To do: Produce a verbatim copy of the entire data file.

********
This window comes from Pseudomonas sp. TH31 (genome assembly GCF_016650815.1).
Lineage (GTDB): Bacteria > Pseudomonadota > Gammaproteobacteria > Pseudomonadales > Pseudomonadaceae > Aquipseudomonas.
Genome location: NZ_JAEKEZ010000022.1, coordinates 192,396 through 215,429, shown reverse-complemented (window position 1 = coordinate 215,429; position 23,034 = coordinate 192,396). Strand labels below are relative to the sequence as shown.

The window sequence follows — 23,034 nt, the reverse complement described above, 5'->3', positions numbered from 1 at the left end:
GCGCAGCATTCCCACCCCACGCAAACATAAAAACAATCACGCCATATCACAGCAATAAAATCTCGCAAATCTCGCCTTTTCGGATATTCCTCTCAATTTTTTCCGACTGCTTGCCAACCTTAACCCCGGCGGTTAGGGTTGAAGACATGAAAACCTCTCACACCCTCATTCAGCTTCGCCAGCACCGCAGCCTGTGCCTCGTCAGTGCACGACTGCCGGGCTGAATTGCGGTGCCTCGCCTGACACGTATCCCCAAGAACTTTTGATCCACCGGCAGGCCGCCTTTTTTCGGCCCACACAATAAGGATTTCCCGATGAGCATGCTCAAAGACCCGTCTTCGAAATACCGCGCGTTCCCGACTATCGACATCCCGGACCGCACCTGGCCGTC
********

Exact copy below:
This window comes from Pseudomonas sp. TH31 (genome assembly GCF_016650815.1).
Lineage (GTDB): Bacteria > Pseudomonadota > Gammaproteobacteria > Pseudomonadales > Pseudomonadaceae > Aquipseudomonas.
Genome location: NZ_JAEKEZ010000022.1, coordinates 192,396 through 215,429, shown reverse-complemented (window position 1 = coordinate 215,429; position 23,034 = coordinate 192,396). Strand labels below are relative to the sequence as shown.

The window sequence follows — 23,034 nt, the reverse complement described above, 5'->3', positions numbered from 1 at the left end:
GCGCAGCATTCCCACCCCACGCAAACATAAAAACAATCACGCCATATCACAGCAATAAAATCTCGCAAATCTCGCCTTTTCGGATATTCCTCTCAATTTTTTCCGACTGCTTGCCAACCTTAACCCCGGCGGTTAGGGTTGAAGACATGAAAACCTCTCACACCCTCATTCAGCTTCGCCAGCACCGCAGCCTGTGCCTCGTCAGTGCACGACTGCCGGGCTGAATTGCGGTGCCTCGCCTGACACGTATCCCCAAGAACTTTTGATCCACCGGCAGGCCGCCTTTTTTCGGCCCACACAATAAGGATTTCCCGATGAGCATGCTCAAAGACCCGTCTTCGAAATACCGCGCGTTCCCGACTATCGACATCCCGGACCGCACCTGGCCGTC